Football Soccer Semifinals on Monday morning. Canada will face Sweden in the gold medal match on Thursday at 9:00 p.m. Canada won the bronze medal in women’s soccer at the 2016 and 2012 Olympics but has never played in the gold medal game since women’s soccer was added to the summer Olympic program in 1996. This will be Sweden’s second time to play for a gold medal; Sweden won the silver medal in 2016 after a 2-1 loss to Germany in the gold medal game, and also lost to Germany 1-0 in the 2004 bronze medal game.
In its five matches at these Olympics, Canada has scored 5 goals while allowing 3, has won two games in regulation, tied two others, and won its quarterfinal game over Brazil in a penalty kick shoot-out. So the Canadians have been far from dominating but now find themselves one win away from a gold medal.
Canada has competed at every summer Olympic games except for two: the first modern games in 1896, and the boycotted 1980 Moscow games. 67 gold medals have been won by Canada at the summer games, but only three have ever come in a team sport. Canada won the 1904 soccer competition (which consisted of only three teams), and was the winning country in Lacrosse in 1904 and 1908, the only two times that sport has been part of the Olympic program (there was only one other country that entered a lacrosse team in either year). So a gold medal in the women’s soccer final this week would undoubtedly represent the most impressive achievement by a Canadian team in a summer Olympic competition.
Lydia Jacoby (USA) – Jacoby, who earlier in the Olympics won the gold medal in the 100 meter breaststroke, was not listed as a member of the U.S. 4×100 meter medley relay team in its initial heat, but she was a member of the quartet that swam in that event’s final heat on Saturday night, and the U.S. team finished 2nd to Australia, which won the race by a mere 0.13 seconds. Both Australia and the U.S. swam times that beat the previous Olympic record.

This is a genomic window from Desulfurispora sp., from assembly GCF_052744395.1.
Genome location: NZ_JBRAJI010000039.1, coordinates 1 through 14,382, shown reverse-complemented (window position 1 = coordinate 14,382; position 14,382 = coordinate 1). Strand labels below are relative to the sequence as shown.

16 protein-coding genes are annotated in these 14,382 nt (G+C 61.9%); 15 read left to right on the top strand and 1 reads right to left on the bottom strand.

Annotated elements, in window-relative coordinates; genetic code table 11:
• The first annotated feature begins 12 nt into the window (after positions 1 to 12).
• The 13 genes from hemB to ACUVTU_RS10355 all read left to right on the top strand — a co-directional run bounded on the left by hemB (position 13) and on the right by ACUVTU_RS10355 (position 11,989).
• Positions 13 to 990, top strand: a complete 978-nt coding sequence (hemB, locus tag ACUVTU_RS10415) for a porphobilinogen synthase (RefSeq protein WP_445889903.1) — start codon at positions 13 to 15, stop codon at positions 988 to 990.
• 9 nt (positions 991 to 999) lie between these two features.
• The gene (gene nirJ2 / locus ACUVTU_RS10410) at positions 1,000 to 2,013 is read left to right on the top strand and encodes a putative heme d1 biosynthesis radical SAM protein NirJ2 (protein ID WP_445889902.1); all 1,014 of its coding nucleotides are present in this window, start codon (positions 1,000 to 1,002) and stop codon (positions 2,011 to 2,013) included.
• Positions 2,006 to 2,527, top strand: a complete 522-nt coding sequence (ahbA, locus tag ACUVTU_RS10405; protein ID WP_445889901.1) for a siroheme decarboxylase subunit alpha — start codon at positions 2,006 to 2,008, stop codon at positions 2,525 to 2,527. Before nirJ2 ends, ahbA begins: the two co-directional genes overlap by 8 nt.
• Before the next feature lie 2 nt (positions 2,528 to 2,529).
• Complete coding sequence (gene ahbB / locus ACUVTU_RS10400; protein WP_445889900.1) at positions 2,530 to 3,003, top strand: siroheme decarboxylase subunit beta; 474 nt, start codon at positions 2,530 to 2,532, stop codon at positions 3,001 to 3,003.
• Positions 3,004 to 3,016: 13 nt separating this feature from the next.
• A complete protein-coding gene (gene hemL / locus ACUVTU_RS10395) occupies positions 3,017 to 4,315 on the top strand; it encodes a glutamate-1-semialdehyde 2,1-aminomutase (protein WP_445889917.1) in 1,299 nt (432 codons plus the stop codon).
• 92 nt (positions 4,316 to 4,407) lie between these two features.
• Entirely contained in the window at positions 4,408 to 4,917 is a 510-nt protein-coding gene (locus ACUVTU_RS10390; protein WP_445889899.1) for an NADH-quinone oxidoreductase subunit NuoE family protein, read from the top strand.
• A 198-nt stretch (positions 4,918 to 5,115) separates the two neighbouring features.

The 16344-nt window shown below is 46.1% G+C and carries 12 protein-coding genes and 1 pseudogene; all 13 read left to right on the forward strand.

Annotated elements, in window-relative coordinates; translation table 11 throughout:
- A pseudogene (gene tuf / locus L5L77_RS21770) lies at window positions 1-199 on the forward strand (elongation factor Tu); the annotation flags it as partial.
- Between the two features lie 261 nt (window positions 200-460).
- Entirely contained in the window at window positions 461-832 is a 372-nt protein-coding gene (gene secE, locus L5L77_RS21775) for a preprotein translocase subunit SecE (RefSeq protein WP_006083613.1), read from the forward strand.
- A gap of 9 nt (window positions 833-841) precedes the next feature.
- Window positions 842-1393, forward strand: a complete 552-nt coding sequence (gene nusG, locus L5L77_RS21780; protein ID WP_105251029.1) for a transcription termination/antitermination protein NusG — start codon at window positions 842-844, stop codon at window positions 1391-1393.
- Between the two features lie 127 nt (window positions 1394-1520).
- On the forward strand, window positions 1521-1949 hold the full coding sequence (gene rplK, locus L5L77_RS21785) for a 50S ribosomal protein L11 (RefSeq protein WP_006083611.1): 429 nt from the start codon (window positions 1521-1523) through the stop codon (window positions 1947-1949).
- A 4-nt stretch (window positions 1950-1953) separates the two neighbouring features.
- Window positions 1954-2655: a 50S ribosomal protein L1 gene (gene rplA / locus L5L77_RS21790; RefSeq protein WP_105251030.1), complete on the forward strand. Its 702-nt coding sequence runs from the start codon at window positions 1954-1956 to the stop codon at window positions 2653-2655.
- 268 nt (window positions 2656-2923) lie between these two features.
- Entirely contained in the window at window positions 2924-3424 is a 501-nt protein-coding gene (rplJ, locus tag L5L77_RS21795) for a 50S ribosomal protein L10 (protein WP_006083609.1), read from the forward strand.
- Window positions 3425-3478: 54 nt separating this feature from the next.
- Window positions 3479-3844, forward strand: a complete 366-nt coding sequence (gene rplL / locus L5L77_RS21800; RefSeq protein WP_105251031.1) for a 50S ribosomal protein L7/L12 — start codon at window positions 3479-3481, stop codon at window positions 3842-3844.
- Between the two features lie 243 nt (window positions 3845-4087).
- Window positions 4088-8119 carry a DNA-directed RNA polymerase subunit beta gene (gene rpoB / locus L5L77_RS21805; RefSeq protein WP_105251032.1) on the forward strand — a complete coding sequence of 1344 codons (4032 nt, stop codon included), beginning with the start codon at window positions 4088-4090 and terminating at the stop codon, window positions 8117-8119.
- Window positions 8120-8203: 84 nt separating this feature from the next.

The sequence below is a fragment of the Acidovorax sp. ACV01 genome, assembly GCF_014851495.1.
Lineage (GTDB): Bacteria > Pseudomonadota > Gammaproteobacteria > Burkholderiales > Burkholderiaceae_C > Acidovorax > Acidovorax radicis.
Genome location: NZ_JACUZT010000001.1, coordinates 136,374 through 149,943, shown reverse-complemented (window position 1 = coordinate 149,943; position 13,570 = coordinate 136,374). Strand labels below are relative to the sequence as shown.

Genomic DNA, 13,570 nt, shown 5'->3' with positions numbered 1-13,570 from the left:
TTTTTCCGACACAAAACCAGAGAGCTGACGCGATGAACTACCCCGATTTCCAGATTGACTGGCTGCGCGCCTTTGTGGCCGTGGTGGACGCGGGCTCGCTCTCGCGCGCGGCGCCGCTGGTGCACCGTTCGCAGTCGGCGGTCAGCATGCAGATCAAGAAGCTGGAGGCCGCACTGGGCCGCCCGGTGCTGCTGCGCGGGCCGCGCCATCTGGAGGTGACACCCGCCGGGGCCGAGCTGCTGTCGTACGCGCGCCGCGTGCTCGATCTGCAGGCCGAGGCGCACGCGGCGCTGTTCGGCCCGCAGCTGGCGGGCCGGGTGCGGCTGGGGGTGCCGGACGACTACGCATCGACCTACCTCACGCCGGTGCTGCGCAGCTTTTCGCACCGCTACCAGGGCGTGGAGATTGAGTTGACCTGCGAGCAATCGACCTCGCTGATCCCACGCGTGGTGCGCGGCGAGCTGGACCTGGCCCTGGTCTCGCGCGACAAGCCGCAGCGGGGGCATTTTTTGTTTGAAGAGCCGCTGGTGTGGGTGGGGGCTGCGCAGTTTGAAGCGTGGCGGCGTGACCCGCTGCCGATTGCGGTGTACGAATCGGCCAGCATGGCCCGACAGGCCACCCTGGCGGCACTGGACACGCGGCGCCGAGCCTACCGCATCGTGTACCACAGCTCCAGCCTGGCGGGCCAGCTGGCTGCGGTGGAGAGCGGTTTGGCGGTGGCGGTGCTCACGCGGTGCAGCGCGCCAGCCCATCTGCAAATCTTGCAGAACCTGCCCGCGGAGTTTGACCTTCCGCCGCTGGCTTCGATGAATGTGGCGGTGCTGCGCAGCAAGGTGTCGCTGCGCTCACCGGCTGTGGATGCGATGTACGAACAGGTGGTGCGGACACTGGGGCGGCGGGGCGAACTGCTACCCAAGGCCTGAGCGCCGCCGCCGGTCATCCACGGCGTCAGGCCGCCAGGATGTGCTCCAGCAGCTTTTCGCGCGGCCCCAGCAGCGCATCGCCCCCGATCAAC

The night before, she swam with the U.S. mixed 4×100 meter medley relay, in which each relay team had two male and two female swimmers. If you haven’t heard of such an event before, it’s because this was its Olympic debut. Each team got to select the order of its swimmers, and there were a variety of strategies employed. The U.S. team was the only one to begin and end with male swimmers while having its two female swimmers on the second and third legs. The winning team from Great Britain (and three other relays) used the opposite approach, with its female swimmers leading off and anchoring the relay and its two male swimmers in the middle legs. The silver medal-winning Chinese relay team went male-male-female-female, and two other teams did the same. As a result, Lydia Jacoby was the only female on any relay team’s second leg, and unsurprisingly she swam by far the slowest second leg split. The U.S. was in sixth place when she touched the board, and of the five teams ahead of them, three had male swimmers on their third leg, so Torri Huske — who had finished 4th in the women’s 100 meter butterfly earlier in the games — not only lost ground on the leaders in her third leg but gave the proverbial baton to anchor Caeleb Dressel with the U.S. in last place and 2.6 seconds behind the next-to-last team. Dressel, winner of three individual gold medals in Tokyo, was able to catch up to two opposing teams anchored by female swimmers but couldn’t get the U.S. from last place to the medal stand, as they finished in 5th place and 1.63 seconds behind the bronze medal-winning Australian team.